Coronavirus Vaccine

HELENA, Mont. - Lewis and Clark County is opening COVID-19 eligibility to all residents 16 years old and older beginning Friday, Lewis and Clark Public Health announced Wednesday.

In addition to opening vaccine eligibility, Lewis and Clark County Public Health announced in a press conference vaccine clinic hours and dates are lengthening to vaccinate as many people as possible and as soon as possible.

LCPH Health Officer Drenda Niemann said in the press call Lewis and Clark County will open 6 weeks worth of vaccine appointments.

Niemann said this is major news for the county because the ability to open six weeks worth of vaccine appointments at a time means the majority of the population will have the opportunity to get vaccinated within the next couple months.

"This is big news because we've only been able to do really one week at a time. Our supply has been really not very stable, we weren't sure week-to-week how much vaccine supply we would be getting," Niemann said in the press conference.

In total, LCPH is opening 2,200 vaccine appointments for next week for county residents. 

Online appointment scheduling for residents 16 years old and older opens Friday at 9 a.m.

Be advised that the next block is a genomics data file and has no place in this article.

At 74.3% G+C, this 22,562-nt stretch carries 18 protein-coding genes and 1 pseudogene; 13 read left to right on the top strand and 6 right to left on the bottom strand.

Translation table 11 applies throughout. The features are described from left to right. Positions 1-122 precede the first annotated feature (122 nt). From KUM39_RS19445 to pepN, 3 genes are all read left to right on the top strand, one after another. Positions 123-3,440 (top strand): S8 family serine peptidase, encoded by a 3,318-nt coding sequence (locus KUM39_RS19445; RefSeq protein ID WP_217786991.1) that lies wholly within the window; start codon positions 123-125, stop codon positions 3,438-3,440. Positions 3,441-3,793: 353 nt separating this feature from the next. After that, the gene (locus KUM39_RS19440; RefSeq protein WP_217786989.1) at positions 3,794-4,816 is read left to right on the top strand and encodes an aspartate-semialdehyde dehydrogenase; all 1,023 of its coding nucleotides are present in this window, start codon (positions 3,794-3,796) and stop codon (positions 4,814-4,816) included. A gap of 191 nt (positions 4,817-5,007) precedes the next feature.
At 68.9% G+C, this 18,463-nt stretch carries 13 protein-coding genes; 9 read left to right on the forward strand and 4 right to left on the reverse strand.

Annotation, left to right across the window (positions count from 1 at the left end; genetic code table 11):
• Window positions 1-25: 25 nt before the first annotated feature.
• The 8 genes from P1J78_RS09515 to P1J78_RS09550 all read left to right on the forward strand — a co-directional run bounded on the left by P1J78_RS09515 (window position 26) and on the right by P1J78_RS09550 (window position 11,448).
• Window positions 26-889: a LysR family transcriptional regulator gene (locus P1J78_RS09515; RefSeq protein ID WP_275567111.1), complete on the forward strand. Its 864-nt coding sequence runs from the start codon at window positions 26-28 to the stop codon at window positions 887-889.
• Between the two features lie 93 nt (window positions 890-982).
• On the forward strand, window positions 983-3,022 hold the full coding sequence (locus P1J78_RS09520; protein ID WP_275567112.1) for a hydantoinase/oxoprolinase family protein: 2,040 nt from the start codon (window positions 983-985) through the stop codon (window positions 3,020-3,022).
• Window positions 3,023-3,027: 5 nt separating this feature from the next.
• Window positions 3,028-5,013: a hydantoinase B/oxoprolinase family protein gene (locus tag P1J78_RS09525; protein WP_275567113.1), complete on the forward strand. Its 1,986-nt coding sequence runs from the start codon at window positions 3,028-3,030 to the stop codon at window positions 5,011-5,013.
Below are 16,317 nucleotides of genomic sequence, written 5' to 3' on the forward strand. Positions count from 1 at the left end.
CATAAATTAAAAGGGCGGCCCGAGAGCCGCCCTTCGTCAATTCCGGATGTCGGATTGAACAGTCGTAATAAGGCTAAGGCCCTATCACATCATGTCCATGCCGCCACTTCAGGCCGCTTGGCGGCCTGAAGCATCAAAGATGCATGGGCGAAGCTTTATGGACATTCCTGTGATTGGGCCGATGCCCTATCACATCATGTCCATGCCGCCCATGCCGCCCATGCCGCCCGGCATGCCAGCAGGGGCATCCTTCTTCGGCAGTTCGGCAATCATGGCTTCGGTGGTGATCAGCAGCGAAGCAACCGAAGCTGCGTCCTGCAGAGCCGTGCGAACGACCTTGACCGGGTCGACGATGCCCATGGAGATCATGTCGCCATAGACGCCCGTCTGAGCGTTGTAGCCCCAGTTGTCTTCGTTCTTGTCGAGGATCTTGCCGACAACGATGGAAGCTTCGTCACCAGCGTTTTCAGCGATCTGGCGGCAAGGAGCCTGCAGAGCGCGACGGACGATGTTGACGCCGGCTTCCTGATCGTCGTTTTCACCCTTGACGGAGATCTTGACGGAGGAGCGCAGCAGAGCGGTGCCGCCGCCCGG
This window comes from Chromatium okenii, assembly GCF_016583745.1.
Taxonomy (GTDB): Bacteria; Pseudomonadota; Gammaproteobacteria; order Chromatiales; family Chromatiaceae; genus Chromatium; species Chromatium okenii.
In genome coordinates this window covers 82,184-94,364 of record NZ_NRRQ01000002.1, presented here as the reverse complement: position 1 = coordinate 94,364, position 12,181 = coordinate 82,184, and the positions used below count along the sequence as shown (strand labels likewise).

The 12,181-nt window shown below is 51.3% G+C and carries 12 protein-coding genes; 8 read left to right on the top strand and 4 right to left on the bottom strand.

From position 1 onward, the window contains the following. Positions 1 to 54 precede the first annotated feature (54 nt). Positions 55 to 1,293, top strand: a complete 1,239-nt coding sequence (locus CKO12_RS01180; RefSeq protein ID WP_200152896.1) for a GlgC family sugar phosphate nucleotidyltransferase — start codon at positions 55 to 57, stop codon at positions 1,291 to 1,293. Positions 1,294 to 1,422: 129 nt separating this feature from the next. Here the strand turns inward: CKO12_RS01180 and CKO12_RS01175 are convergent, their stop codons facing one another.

In the meantime, Niemann reminded people should continue to wash hands, social distance and avoid big crowd gatherings until Lewis and Clark County reaches herd immunity via COVID-19 vaccinations. 

Lewis and Clark County is distributing vaccines through St. Peter's Health Center, PureView Health Center, mobile vaccination clinics and the Montana Indian Alliance. 

Lewis and Clark County set up a COVID-19 vaccine locator for residents to find where they can get vaccinated in the county. 

The vaccination clinic at St. Peter's Health Center, located on Broadway, is currently distributing the Moderna vaccine to residents 18 years old and older .

LCPH Emergency Coordinator Brett Lloyd said in the press conference residents may show up to their vaccine appointments at the Lewis and Clark County Fairgrounds 10 to 15 minutes before their appointment begins. However, he suggested it is important to set aside 40 minutes to an hour for the entire vaccination process because vaccine receivers need wait at the clinic 15 minutes after receiving the vaccine in the event they have a bad reaction -- 30 minutes for people who are high risk, or have had an allergic reaction to any vaccine in the past. 

Lloyd reminded there is paperwork vaccine receivers need to complete before receiving their first and second dose. He said it is important for residents to not come to their appointment if they are feeling sick to avoid spreading the virus. Additionally, people cannot receive the COVID-19 vaccine if they have had any vaccination within the previous two weeks.

For children 16 to 17 years old receiving the Pfizer vaccine, parents or legal guardians need to be at the clinic in order for their child receive a vaccination. 

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